Culture and Language
Rio Grande do Sul is known for its coastline (especially Torres and Cassino Beach), its cuisine and its winery-topped hills (Gramado, Canela and Bento Gonçalves). It's also a region with a great barbecue (churrasco) tradition, influenced by the local gauchos (the expression for Southern Brazil's cowboys). As an important immigration hub in the eighteenth century, many cities in the South of Brazil exhibit traces of German, Italian, and Polish culture, especially in the food.
In Porto Alegre, entrepreneurs can find the buzz of a large city while enjoying green areas and regional parks, like Redenção and Moinhos de Vento. Casa de Cultura Mario Quintana, a cultural center with exhibitions and events named after the city's most famous poet, is one of the unmissable cultural spots in the city. So is the Mercado Público (Public Market), housing over a hundred grocery stalls and some of the city's famous restaurants. You'll know you're fully integrated when you and your friends end your afternoon at Guaiba River Orla watching the sunset with a traditional vessel of chimarrão, a yerba mate infusion.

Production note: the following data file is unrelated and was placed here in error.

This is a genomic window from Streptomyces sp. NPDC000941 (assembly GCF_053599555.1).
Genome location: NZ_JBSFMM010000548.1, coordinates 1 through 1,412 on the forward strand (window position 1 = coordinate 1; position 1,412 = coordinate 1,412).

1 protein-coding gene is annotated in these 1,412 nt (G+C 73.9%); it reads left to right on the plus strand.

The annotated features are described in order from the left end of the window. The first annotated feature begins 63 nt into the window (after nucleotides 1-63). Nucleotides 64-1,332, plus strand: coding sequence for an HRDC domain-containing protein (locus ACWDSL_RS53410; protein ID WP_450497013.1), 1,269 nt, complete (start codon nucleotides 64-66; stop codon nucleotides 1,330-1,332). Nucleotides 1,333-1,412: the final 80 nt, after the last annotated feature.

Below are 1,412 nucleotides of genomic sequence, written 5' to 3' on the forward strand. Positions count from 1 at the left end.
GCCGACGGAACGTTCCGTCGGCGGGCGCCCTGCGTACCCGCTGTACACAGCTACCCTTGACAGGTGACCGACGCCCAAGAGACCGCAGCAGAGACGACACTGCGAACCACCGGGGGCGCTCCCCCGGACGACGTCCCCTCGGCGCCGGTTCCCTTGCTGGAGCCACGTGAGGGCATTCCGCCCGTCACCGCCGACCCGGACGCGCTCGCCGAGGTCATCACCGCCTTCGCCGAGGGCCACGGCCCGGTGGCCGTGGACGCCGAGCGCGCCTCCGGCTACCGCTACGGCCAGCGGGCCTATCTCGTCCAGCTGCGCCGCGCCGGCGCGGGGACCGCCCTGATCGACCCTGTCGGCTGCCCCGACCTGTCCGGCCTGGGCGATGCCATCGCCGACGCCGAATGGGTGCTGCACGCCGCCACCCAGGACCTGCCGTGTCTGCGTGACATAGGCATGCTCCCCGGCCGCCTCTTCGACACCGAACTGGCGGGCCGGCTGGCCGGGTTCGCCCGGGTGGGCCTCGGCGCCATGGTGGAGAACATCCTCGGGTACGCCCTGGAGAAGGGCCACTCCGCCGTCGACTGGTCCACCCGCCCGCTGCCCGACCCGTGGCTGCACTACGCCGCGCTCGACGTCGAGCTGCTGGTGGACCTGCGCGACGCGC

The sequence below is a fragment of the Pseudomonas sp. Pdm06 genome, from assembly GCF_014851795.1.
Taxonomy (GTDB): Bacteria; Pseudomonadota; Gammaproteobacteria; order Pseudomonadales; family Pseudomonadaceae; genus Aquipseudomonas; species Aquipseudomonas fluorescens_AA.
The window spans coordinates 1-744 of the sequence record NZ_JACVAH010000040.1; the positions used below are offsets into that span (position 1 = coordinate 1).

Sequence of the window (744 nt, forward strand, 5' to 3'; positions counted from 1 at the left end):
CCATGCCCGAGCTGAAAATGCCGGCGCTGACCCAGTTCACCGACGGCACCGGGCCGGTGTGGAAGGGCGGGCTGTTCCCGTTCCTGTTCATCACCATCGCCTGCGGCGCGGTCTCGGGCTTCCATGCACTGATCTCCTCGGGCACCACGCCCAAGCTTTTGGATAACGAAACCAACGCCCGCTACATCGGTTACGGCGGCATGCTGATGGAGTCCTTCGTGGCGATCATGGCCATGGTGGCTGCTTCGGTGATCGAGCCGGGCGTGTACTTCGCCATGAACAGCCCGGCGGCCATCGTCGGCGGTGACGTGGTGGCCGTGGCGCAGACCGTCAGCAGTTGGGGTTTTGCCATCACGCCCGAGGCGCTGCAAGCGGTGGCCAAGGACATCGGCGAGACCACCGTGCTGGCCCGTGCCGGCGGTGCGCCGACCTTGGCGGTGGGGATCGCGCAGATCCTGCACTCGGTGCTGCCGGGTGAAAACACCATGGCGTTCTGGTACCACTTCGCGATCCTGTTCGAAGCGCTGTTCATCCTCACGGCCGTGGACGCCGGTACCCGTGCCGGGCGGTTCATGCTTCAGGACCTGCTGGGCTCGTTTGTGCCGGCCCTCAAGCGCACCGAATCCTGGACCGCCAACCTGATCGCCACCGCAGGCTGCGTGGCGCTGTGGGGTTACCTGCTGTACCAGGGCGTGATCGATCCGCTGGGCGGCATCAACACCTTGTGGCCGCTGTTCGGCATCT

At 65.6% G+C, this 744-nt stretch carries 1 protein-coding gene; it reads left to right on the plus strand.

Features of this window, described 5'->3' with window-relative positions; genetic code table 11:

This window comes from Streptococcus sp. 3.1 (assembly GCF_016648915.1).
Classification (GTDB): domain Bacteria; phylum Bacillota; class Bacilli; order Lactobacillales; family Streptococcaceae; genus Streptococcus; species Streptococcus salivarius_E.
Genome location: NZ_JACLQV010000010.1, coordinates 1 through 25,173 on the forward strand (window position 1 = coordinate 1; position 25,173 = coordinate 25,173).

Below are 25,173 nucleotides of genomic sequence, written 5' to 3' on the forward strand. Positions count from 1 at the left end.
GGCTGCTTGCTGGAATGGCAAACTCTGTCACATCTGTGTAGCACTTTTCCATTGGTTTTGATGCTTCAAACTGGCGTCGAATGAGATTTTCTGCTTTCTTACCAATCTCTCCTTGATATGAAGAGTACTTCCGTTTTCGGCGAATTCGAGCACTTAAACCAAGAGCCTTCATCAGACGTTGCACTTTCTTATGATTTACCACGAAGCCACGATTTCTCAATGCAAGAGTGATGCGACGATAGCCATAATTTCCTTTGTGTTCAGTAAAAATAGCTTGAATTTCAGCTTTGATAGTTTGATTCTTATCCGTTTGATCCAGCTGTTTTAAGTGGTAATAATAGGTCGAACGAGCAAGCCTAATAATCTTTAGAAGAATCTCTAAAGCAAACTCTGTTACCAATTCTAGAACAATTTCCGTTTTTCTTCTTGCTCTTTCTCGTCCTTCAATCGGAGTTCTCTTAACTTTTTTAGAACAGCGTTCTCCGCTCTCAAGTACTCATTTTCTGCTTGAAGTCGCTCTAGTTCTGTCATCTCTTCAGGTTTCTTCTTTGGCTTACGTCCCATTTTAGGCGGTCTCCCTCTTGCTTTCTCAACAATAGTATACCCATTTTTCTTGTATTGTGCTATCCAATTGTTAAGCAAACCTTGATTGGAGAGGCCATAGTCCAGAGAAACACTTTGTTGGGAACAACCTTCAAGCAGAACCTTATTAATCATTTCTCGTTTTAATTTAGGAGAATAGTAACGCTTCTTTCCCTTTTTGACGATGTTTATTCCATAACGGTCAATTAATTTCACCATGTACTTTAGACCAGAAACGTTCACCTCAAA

And let's not forget football! The sport is a well-known national treasure, and Rio Grande do Sul hosts two important (and rival) teams: Grêmio and Internacional. Choose wisely!
Learning Brazilian Portuguese will be necessary. Even though Porto Alegre has a growing community of expats, English speakers remain scarce in the public service sector, for example. Luckily, the state capital has many Portuguese courses and schools available. Some popular choices are Bem Brasil (portuguesbembrasil.com.br) and Wizard (wizard.com.br/escolas/poazonasul). Class prices range from R$40 (US$8) to R$120 (US$23) per hour.